Social Learning in a Dynamic Environment
62 Pages Posted: 10 Jan 2018 Last revised: 2 Jun 2018
Date Written: May 27, 2018
Agents learn about a state using private signals and the past actions of their neighbors. In contrast to most models of social learning in a network, the target being learned about is moving around. We ask: when can a group aggregate information quickly, keeping up with the changing environment? First, if private signal distributions are diverse enough across agents, then Bayesian learning achieves good information aggregation as long as individuals observe sufficiently many others. Second, without such diversity, Bayesian information aggregation can fall far short of good aggregation benchmarks, and can be Pareto-inefficient. Third, good aggregation requires anti-imitation; without it, agents' estimates are inefficiently confounded by "echoes." Our stationary equilibrium learning rules incorporate past information by taking linear combinations of other agents' past estimates (as in the simple DeGroot heuristic), and we characterize the coefficients in these linear combinations. The resulting tractability can facilitate structural estimation of equilibrium learning models and testing against behavioral alternatives, as well as the analysis of welfare and influence.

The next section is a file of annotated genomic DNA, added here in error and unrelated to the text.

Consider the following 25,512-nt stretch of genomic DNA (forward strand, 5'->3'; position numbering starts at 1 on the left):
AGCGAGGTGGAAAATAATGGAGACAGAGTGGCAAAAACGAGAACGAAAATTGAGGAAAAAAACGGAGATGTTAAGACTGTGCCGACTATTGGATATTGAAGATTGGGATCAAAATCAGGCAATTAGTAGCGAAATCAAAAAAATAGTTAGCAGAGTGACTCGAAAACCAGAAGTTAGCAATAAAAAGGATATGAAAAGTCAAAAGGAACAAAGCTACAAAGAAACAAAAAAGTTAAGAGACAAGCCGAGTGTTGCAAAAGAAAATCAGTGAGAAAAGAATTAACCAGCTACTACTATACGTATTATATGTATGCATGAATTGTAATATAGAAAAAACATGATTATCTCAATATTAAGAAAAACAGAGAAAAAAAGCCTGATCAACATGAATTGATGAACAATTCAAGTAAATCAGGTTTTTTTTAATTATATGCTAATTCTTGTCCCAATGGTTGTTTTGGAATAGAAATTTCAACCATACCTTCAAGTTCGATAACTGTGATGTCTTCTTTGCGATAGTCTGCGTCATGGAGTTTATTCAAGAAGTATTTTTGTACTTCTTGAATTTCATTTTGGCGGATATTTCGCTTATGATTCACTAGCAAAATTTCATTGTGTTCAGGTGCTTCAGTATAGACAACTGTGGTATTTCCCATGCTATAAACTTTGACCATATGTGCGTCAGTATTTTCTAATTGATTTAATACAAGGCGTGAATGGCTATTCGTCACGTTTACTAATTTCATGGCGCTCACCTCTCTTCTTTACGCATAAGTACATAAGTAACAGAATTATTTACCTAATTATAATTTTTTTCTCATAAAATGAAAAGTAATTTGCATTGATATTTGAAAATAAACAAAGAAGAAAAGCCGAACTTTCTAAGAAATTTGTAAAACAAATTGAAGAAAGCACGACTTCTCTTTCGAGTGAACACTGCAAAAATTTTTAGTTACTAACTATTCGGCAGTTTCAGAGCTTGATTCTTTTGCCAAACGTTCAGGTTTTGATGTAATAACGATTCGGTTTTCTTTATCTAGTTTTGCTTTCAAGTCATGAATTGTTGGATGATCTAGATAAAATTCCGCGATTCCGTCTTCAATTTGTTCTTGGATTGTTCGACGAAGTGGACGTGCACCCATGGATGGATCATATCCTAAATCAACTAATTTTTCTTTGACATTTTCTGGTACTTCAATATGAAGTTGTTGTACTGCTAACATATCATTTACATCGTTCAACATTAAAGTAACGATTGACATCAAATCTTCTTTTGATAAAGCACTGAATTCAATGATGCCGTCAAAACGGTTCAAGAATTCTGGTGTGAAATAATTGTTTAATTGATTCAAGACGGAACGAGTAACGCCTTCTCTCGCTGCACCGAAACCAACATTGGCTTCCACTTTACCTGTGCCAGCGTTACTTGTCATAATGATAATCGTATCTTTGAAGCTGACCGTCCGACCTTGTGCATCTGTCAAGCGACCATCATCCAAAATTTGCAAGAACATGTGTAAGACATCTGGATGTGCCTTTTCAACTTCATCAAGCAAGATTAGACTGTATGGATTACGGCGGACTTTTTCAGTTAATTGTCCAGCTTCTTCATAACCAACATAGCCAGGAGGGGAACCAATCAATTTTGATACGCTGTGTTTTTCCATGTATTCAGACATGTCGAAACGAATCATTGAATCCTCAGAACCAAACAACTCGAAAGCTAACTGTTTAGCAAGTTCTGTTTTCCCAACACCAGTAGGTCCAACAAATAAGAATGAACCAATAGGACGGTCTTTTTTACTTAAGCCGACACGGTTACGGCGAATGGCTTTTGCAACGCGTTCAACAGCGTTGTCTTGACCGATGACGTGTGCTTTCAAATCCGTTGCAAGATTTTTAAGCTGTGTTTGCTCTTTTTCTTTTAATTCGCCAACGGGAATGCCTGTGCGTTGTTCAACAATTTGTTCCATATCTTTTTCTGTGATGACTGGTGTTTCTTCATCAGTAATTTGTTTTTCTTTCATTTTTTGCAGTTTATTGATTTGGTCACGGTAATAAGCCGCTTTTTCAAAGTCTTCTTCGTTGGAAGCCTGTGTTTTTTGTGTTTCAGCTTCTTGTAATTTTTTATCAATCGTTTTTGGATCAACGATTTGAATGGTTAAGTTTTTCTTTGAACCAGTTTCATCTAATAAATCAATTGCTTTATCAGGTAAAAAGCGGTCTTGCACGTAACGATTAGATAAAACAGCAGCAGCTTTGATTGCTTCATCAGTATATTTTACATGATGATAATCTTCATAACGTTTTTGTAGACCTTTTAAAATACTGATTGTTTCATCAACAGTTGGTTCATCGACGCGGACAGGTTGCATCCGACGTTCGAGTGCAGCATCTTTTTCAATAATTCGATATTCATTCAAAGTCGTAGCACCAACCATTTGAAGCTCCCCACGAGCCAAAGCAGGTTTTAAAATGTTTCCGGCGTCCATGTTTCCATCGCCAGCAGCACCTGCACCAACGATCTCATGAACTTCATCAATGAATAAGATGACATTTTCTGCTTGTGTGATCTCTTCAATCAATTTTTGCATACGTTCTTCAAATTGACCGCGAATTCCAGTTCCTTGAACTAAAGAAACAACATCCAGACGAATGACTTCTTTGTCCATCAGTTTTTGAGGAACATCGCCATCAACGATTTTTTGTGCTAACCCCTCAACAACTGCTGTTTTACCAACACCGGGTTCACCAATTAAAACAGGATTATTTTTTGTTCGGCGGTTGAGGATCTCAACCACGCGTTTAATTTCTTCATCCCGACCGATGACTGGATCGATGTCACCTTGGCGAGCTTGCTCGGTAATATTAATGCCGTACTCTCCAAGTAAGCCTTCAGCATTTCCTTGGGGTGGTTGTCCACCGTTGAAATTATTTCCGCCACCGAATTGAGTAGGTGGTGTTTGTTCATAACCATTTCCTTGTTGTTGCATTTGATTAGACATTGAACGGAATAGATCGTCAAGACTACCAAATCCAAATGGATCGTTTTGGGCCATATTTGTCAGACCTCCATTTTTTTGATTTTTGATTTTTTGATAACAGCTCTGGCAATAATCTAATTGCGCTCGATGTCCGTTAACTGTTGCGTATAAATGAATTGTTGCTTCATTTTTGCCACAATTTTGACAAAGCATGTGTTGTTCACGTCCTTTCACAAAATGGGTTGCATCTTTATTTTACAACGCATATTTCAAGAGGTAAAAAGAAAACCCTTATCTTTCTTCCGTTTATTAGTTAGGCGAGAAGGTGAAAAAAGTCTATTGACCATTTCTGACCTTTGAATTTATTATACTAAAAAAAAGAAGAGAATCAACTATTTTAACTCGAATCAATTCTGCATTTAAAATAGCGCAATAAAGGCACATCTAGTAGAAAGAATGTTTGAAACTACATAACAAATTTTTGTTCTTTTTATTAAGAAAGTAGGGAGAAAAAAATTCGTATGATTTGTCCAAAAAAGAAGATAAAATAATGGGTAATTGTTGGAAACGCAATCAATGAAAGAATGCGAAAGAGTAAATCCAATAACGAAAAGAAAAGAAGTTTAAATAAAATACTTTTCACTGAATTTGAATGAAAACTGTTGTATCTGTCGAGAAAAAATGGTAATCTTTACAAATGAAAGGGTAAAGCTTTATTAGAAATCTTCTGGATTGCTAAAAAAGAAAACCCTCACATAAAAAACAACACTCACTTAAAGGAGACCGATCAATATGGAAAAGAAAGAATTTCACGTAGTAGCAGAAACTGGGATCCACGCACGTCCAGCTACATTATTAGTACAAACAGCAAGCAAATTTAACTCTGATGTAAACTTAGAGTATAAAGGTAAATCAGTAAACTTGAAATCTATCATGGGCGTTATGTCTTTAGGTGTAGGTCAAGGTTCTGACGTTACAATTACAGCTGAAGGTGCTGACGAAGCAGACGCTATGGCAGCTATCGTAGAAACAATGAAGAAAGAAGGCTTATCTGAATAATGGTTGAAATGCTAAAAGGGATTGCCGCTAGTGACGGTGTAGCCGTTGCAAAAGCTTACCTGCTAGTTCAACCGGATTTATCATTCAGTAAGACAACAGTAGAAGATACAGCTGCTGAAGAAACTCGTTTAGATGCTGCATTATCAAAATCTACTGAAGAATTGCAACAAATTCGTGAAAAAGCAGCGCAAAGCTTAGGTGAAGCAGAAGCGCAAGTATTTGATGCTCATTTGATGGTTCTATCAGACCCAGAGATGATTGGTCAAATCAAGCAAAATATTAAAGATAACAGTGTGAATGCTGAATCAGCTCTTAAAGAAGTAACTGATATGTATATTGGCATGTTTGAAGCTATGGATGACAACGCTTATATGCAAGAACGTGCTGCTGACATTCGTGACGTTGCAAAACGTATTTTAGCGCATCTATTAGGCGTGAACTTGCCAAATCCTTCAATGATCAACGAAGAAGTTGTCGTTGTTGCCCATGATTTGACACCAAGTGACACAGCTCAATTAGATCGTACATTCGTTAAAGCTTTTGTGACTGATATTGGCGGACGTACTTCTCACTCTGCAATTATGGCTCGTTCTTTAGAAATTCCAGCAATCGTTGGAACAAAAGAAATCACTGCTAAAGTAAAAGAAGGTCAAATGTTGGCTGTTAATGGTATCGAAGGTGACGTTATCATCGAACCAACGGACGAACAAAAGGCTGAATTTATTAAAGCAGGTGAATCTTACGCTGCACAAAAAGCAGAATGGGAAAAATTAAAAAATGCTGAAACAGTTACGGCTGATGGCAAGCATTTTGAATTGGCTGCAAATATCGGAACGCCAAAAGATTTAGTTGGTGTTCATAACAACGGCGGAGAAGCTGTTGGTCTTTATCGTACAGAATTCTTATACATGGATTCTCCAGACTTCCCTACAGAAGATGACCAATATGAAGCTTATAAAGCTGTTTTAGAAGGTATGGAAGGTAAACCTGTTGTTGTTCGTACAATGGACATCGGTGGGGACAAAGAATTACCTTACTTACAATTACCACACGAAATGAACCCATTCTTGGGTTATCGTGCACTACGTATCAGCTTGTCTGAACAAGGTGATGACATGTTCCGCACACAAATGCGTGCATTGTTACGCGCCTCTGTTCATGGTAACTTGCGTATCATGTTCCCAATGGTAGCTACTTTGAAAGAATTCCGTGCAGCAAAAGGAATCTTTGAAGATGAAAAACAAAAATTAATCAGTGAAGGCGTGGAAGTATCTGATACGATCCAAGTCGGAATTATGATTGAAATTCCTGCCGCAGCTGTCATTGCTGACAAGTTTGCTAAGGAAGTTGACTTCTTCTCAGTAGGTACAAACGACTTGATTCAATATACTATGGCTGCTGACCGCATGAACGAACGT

Keywords: social learning, Bayesian learning, DeGroot model, information aggregation, networks, centrality
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